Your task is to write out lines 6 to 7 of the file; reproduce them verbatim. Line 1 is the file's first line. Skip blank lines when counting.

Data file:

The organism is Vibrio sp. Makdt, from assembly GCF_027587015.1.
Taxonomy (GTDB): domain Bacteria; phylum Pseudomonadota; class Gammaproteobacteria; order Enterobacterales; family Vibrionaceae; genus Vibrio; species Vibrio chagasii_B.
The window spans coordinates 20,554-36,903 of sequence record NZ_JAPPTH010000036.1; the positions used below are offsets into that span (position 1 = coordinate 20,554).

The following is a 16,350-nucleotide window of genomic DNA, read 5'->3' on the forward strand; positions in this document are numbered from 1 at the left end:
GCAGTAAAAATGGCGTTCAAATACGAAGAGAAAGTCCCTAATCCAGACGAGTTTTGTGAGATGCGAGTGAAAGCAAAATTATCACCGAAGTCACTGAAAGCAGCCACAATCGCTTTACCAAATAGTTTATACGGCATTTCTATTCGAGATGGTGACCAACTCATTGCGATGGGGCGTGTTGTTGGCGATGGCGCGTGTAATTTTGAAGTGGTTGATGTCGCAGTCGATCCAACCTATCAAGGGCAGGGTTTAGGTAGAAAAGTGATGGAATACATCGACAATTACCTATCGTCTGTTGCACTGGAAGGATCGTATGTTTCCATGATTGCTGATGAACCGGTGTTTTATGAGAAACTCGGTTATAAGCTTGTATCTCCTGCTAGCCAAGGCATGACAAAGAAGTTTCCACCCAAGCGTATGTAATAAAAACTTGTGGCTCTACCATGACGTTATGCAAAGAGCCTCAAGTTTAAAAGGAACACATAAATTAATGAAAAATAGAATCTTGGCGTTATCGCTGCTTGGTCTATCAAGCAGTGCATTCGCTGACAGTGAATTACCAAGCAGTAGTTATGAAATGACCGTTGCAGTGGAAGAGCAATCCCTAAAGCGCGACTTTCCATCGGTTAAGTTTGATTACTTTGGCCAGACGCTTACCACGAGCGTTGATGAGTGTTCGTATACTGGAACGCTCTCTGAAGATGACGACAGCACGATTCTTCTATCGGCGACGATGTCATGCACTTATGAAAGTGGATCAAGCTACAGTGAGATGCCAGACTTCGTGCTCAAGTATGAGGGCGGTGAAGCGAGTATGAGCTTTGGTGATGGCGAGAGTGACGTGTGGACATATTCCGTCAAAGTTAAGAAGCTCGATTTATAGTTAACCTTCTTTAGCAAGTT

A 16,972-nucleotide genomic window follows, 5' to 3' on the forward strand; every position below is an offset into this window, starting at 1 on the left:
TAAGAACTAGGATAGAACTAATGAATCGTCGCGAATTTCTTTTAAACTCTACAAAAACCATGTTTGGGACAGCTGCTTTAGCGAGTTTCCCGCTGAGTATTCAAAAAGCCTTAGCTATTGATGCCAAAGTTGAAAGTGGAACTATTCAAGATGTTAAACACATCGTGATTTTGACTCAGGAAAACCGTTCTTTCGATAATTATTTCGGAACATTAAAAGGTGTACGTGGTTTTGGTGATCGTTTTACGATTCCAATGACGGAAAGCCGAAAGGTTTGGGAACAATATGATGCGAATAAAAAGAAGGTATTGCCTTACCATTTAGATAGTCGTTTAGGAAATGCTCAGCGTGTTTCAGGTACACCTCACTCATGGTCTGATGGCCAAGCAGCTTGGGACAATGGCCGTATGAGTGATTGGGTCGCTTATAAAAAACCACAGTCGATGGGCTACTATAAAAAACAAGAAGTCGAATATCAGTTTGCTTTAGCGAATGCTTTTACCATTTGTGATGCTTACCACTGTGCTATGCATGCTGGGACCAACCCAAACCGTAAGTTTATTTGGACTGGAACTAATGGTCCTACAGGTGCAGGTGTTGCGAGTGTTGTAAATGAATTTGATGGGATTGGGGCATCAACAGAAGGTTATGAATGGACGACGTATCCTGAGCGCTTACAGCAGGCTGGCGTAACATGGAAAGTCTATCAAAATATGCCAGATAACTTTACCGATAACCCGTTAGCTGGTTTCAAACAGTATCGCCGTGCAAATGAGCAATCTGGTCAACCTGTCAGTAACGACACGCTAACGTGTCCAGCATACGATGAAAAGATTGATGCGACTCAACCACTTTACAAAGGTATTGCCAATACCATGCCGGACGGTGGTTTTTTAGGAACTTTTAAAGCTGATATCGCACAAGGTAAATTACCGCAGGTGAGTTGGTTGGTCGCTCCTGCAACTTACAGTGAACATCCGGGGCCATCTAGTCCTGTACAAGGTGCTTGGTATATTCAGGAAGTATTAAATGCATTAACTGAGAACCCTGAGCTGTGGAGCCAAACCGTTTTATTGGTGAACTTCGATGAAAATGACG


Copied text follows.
A 16,972-nucleotide genomic window follows, 5' to 3' on the forward strand; every position below is an offset into this window, starting at 1 on the left:
TAAGAACTAGGATAGAACTAATGAATCGTCGCGAATTTCTTTTAAACTCTACAAAAACCATGTTTGGGACAGCTGCTTTAGCGAGTTTCCCGCTGAGTATTCAAAAAGCCTTAGCTATTGATGCCAAAGTTGAAAGTGGAACTATTCAAGATGTTAAACACATCGTGATTTTGACTCAGGAAAACCGTTCTTTCGATAATTATTTCGGAACATTAAAAGGTGTACGTGGTTTTGGTGATCGTTTTACGATTCCAATGACGGAAAGCCGAAAGGTTTGGGAACAATATGATGCGAATAAAAAGAAGGTATTGCCTTACCATTTAGATAGTCGTTTAGGAAATGCTCAGCGTGTTTCAGGTACACCTCACTCATGGTCTGATGGCCAAGCAGCTTGGGACAATGGCCGTATGAGTGATTGGGTCGCTTATAAAAAACCACAGTCGATGGGCTACTATAAAAAACAAGAAGTCGAATATCAGTTTGCTTTAGCGAATGCTTTTACCATTTGTGATGCTTACCACTGTGCTATGCATGCTGGGACCAACCCAAACCGTAAGTTTATTTGGACTGGAACTAATGGTCCTACAGGTGCAGGTGTTGCGAGTGTTGTAAATGAATTTGATGGGATTGGGGCATCAACAGAAGGTTATGAATGGACGACGTATCCTGAGCGCTTACAGCAGGCTGGCGTAACATGGAAAGTCTATCAAAATATGCCAGATAACTTTACCGATAACCCGTTAGCTGGTTTCAAACAGTATCGCCGTGCAAATGAGCAATCTGGTCAACCTGTCAGTAACGACACGCTAACGTGTCCAGCATACGATGAAAAGATTGATGCGACTCAACCACTTTACAAAGGTATTGCCAATACCATGCCGGACGGTGGTTTTTTAGGAACTTTTAAAGCTGATATCGCACAAGGTAAATTACCGCAGGTGAGTTGGTTGGTCGCTCCTGCAACTTACAGTGAACATCCGGGGCCATCTAGTCCTGTACAAGGTGCTTGGTATATTCAGGAAGTATTAAATGCATTAACTGAGAACCCTGAGCTGTGGAGCCAAACCGTTTTATTGGTGAACTTCGATGAAAATGACG